At first glance the very mention of ecumenism, in the same sentence with the word evangelical, seems oxymoronic. Modern evangelicals have a well-deserved reputation for being less than excited about serious, modern ecumenical dialogue. I know this because I have lived my entire Christian life inside evangelical Protestantism, expressed in several different varieties or outward forms.
I have come to see that I am the adult child of a dysfunctional ecclesial culture. My evangelical subculture historically prided itself on being truly faithful to the gospel of Christ, thus entirely separated from those Christians and churches who compromised the gospel that we preached and defended.
I lived, and even preached, among people who loved to quote Galatians 1:6-9 as a kind of war cry:
I am astonished that you are so quickly deserting the one who called you in the grace of Christ and are turning to a different gospel— not that there is another gospel, but there are some who are confusing you and want to pervert the gospel of Christ. But even if we or an angel from heaven should proclaim to you a gospel contrary to what we proclaimed to you, let that one be accursed! As we have said before, so now I repeat, if anyone proclaims to you a gospel contrary to what you received, let that one be accursed! (NRSV).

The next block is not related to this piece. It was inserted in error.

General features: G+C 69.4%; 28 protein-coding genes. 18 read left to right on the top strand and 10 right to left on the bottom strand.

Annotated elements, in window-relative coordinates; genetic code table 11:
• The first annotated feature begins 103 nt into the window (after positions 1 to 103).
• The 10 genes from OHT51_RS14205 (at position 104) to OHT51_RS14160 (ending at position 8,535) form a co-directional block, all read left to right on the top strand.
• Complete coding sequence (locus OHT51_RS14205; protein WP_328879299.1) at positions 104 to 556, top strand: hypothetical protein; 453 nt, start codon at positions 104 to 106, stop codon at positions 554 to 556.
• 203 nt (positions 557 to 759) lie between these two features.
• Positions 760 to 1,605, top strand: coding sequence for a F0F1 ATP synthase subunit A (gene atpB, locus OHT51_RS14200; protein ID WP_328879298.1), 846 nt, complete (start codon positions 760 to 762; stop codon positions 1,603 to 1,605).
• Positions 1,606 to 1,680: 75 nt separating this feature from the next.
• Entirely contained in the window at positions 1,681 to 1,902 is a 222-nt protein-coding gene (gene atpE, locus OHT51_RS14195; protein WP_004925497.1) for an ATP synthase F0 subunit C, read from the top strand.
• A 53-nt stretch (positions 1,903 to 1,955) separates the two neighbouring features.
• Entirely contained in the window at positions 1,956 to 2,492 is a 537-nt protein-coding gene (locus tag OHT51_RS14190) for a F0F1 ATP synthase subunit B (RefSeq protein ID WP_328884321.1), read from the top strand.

This text was quoted to draw a clear line of demarcation between what we believed and what everybody else believed who was not one of “us.” Sometimes we said this and sometimes we didn’t but in almost every case we believed that we alone preached the true, pure, biblical gospel. We used a quote attributed to Luther that says: justificatio est articulus stantis et cadentis ecclesiae—”justification is the article by which the church stands and falls.” Though Luther did not precisely say this it is quite close to what he did say. We tie this kind of thinking to the Galatian heresy and then we can say, “We stand on the gospel. They